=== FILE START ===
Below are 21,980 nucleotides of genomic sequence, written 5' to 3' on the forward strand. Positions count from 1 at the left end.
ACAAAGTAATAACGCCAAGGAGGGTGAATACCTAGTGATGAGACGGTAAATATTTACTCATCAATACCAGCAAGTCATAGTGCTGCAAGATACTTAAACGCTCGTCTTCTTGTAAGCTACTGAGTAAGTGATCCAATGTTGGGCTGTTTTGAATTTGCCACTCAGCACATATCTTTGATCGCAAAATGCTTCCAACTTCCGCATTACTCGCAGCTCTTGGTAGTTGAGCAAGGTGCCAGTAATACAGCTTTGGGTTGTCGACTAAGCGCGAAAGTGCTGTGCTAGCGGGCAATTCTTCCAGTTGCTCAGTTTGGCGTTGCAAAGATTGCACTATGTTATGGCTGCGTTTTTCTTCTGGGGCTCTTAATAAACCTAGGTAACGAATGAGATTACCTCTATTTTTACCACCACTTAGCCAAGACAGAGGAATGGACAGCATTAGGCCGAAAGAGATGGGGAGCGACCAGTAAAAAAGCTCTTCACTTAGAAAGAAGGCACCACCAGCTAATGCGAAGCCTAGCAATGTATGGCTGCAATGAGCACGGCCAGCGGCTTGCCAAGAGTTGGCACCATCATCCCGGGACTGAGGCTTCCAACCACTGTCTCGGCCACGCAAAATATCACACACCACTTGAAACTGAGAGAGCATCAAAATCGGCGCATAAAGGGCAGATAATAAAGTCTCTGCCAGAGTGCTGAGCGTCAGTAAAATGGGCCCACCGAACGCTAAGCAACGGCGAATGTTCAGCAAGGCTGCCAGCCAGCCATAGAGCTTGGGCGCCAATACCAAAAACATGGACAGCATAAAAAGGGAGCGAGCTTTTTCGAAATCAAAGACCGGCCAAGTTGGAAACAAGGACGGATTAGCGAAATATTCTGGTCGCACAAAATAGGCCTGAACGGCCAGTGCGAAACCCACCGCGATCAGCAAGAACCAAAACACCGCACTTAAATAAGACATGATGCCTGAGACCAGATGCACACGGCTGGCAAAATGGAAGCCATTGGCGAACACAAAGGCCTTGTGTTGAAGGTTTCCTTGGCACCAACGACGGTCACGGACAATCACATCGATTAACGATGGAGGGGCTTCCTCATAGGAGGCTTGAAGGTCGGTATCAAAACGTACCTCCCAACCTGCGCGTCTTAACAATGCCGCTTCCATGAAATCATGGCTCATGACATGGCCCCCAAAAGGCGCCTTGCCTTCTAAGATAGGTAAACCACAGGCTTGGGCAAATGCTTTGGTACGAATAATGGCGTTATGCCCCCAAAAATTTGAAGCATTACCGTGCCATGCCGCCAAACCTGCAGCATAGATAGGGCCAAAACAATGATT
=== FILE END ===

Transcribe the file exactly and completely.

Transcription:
Below are 21,980 nucleotides of genomic sequence, written 5' to 3' on the forward strand. Positions count from 1 at the left end.
ACAAAGTAATAACGCCAAGGAGGGTGAATACCTAGTGATGAGACGGTAAATATTTACTCATCAATACCAGCAAGTCATAGTGCTGCAAGATACTTAAACGCTCGTCTTCTTGTAAGCTACTGAGTAAGTGATCCAATGTTGGGCTGTTTTGAATTTGCCACTCAGCACATATCTTTGATCGCAAAATGCTTCCAACTTCCGCATTACTCGCAGCTCTTGGTAGTTGAGCAAGGTGCCAGTAATACAGCTTTGGGTTGTCGACTAAGCGCGAAAGTGCTGTGCTAGCGGGCAATTCTTCCAGTTGCTCAGTTTGGCGTTGCAAAGATTGCACTATGTTATGGCTGCGTTTTTCTTCTGGGGCTCTTAATAAACCTAGGTAACGAATGAGATTACCTCTATTTTTACCACCACTTAGCCAAGACAGAGGAATGGACAGCATTAGGCCGAAAGAGATGGGGAGCGACCAGTAAAAAAGCTCTTCACTTAGAAAGAAGGCACCACCAGCTAATGCGAAGCCTAGCAATGTATGGCTGCAATGAGCACGGCCAGCGGCTTGCCAAGAGTTGGCACCATCATCCCGGGACTGAGGCTTCCAACCACTGTCTCGGCCACGCAAAATATCACACACCACTTGAAACTGAGAGAGCATCAAAATCGGCGCATAAAGGGCAGATAATAAAGTCTCTGCCAGAGTGCTGAGCGTCAGTAAAATGGGCCCACCGAACGCTAAGCAACGGCGAATGTTCAGCAAGGCTGCCAGCCAGCCATAGAGCTTGGGCGCCAATACCAAAAACATGGACAGCATAAAAAGGGAGCGAGCTTTTTCGAAATCAAAGACCGGCCAAGTTGGAAACAAGGACGGATTAGCGAAATATTCTGGTCGCACAAAATAGGCCTGAACGGCCAGTGCGAAACCCACCGCGATCAGCAAGAACCAAAACACCGCACTTAAATAAGACATGATGCCTGAGACCAGATGCACACGGCTGGCAAAATGGAAGCCATTGGCGAACACAAAGGCCTTGTGTTGAAGGTTTCCTTGGCACCAACGACGGTCACGGACAATCACATCGATTAACGATGGAGGGGCTTCCTCATAGGAGGCTTGAAGGTCGGTATCAAAACGTACCTCCCAACCTGCGCGTCTTAACAATGCCGCTTCCATGAAATCATGGCTCATGACATGGCCCCCAAAAGGCGCCTTGCCTTCTAAGATAGGTAAACCACAGGCTTGGGCAAATGCTTTGGTACGAATAATGGCGTTATGCCCCCAAAAATTTGAAGCATTACCGTGCCATGCCGCCAAACCTGCAGCATAGATAGGGCCAAAACAATGATT